Posts Tagged ‘cycling’

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Cycle Expert Calls for Training After Spate of Accidents

August 14, 2009

A leading cycling journalist has called for more adults to take cycle training courses after a spate of accidents in Bristol during the last two weeks.

Four cyclists have been injured on city roads since the 6th of August, including a man who died after a crash on the A370 on Tuesday.

It comes after the death on the Portway in January of cyclist Nick Abraham, son of former Lord Mayor Peter Abraham.

Rob Spedding, editor of Bath-based Cycling Plus magazine, said: “If you can, look for an adult equivalent of the cycling proficiency test. British Cycling runs a scheme called Bikeability and there are others which are also geared to adults.

“There are so many people who are coming back to cycling or are getting on a bike for the first time. It can be quite scary.

“Cyclists should be confident without being arrogant. Respect other road users and treat others as you would like to be treated.”

Figures obtained by #SITE_NAME# from the Bristol Cycling City project show cyclists made up around 15% of people injured on Bristol’s roads between 2006-2008, despite accounting for just 6% of traffic.

Official figures for 2009 have not been collected yet, but with at least two deaths already recorded, as many cyclists have died on Bristol’s roads so far in 2009 as in the previous three years combined.

But Rob denies Bristol’s roads are getting more dangerous for cyclists. He said: “We need to make it clear that cycling is not that dangerous.

More people cycling than ever before, but road deaths involving cyclists are at an all-time low. We need to get that in perspective.

“I don’t think Bristol is any more dangerous for cyclists than any other city in the country.”

Emma Barraclough, a spokeswoman for the Bristol Cycling Campaign, said: “We wish to extend our deepest sympathies to the family and friends of the cyclist who died following a collision with a lorry on Winterstoke Road on Tuesday August 11.

“The Bristol Cycling Campaign calls for Bristol Council to come up with a design for the city’s roads that ensures that pedestrians and cyclists can get to their home, work or school without having to travel in fear for their lives.

“It is impossible for Bristol Council’s targets of doubling cycling to be achieved without increasing the numbers of collisions, unless there is a step change in the way that all of us in the city treat the most vulnerable road users.”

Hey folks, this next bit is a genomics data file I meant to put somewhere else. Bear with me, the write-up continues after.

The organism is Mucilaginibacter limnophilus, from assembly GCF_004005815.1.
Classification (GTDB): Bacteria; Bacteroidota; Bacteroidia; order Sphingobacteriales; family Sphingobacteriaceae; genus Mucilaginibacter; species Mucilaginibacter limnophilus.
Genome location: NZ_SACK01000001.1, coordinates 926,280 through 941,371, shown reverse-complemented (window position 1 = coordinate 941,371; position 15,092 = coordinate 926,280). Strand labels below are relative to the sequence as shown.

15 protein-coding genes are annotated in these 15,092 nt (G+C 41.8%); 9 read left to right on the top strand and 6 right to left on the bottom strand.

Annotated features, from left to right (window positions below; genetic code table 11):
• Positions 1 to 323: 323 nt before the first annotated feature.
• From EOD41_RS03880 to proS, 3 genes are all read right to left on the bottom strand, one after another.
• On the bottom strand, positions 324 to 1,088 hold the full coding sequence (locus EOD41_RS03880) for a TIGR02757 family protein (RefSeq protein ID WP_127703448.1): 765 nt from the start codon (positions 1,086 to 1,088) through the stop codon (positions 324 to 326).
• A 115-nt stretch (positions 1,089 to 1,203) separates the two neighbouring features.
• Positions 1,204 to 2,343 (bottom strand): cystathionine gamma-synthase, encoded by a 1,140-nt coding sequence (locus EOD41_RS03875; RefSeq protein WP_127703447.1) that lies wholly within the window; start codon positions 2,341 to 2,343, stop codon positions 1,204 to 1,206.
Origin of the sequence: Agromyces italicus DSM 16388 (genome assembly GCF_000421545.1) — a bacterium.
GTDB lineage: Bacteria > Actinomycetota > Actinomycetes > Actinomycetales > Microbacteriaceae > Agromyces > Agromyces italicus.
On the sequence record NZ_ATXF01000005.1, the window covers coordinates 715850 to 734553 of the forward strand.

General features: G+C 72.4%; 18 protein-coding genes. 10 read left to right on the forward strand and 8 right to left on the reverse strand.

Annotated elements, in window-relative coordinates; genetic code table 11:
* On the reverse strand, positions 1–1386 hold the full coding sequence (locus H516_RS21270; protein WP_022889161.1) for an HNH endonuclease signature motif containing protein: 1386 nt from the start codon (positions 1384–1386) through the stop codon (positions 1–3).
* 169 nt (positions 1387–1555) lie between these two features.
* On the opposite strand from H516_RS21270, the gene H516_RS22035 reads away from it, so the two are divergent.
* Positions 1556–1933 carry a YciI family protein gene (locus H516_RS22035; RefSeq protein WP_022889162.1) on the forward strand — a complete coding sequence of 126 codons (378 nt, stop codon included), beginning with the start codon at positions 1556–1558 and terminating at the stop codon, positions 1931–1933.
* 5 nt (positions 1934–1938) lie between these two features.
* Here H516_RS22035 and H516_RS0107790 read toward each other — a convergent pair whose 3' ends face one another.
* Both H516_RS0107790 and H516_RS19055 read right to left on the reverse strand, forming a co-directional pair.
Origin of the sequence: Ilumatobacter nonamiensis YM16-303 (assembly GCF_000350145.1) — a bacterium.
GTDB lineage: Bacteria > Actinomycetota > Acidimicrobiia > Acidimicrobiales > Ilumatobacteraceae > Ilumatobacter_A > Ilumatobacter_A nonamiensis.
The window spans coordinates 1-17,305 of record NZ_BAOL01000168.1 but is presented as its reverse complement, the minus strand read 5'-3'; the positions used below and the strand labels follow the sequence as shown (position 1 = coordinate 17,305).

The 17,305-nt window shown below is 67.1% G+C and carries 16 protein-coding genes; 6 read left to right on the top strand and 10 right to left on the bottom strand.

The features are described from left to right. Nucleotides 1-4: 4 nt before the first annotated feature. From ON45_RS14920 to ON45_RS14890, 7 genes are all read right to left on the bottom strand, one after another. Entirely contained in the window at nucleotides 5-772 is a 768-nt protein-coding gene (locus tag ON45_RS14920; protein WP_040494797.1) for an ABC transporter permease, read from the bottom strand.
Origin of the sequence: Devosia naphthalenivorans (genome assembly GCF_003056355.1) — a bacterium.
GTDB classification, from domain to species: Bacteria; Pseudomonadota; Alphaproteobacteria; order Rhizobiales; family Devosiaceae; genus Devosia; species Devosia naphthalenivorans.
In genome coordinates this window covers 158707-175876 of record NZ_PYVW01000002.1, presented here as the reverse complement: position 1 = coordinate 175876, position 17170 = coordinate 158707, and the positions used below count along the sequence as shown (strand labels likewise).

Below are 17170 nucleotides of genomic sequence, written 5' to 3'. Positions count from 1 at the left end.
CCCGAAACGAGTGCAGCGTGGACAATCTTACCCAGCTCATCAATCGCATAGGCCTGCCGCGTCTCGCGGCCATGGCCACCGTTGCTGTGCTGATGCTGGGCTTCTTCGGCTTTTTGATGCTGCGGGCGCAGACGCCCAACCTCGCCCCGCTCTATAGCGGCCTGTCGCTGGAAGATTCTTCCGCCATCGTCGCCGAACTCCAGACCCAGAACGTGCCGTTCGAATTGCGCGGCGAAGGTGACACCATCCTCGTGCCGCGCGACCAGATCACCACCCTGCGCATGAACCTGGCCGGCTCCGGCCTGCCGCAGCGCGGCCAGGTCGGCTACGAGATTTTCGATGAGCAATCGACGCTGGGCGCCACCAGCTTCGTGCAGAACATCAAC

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Is cycling cash money well spent?

June 23, 2009

A team of researchers at the UWE is starting a major study to discover if money spent promoting cycling makes any difference to the number of people who cycle.

The result could make a big difference to the way projects such as Bristol’s Cycling City programme are seen. The city is to spend £23m on becoming the most bike-friendly in the UK.

The start of the project comes as Bristol’s Lib Dem transport boss makes one of the most radical pro-cycling proposals yet: closing the Portway to cars on Sundays.

Jon Rogers has suggested the idea based on the success of Bristol’s Biggest Bike Ride this weekend. He says he’ll consider closing the Portway and Ladies’ Mile to motorists on several Sundays each year.

UWE researcher Kieron Chattarjee told #SITE_NAME# information was vital in assessing the success or failure of projects like Cycling City.

He said: “These are crucial issues for society in general and it’s important we have some objective information to give a robust picture of how effective cycling investment can be.”

He also maintained the UWE study would be independent, despite being funded by Cycling England and the Department for Transport.

He said: “The Department for Transport represent all forms of transport. They’re concerned that investment in cycling stands up to scrutiny as opposed to other forms of transport.

“Should that money be spent better on walking or buses for example? We’re an independent team looking into this.”

As an example of the type of plan being considered for cycling city, Jon Rogers proposal to close the Portway and Ladies Mile for several Sundays each year is one of the most controversial yet.

He wants the section of the Portway running beneath the Suspension Bridge to Sylvan Way to be closed to cars – as it was for the Biggest Bike Ride this weekend.

He told us:  “Currently it’s closed twice a year, for the biggest Bike Ride and the Half Marathon. But I wanted to raise the question with people whether we should do it more often so people can enjoy what is a beautiful bit of Bristol.

“If it’s only closed in that section there are alternative routes. We need to strike a balance and on Sundays the traffic on the Portway is fairly light, and I think it’s something worth considering.”

Audio: Martin Jones interviews Jon Rogers


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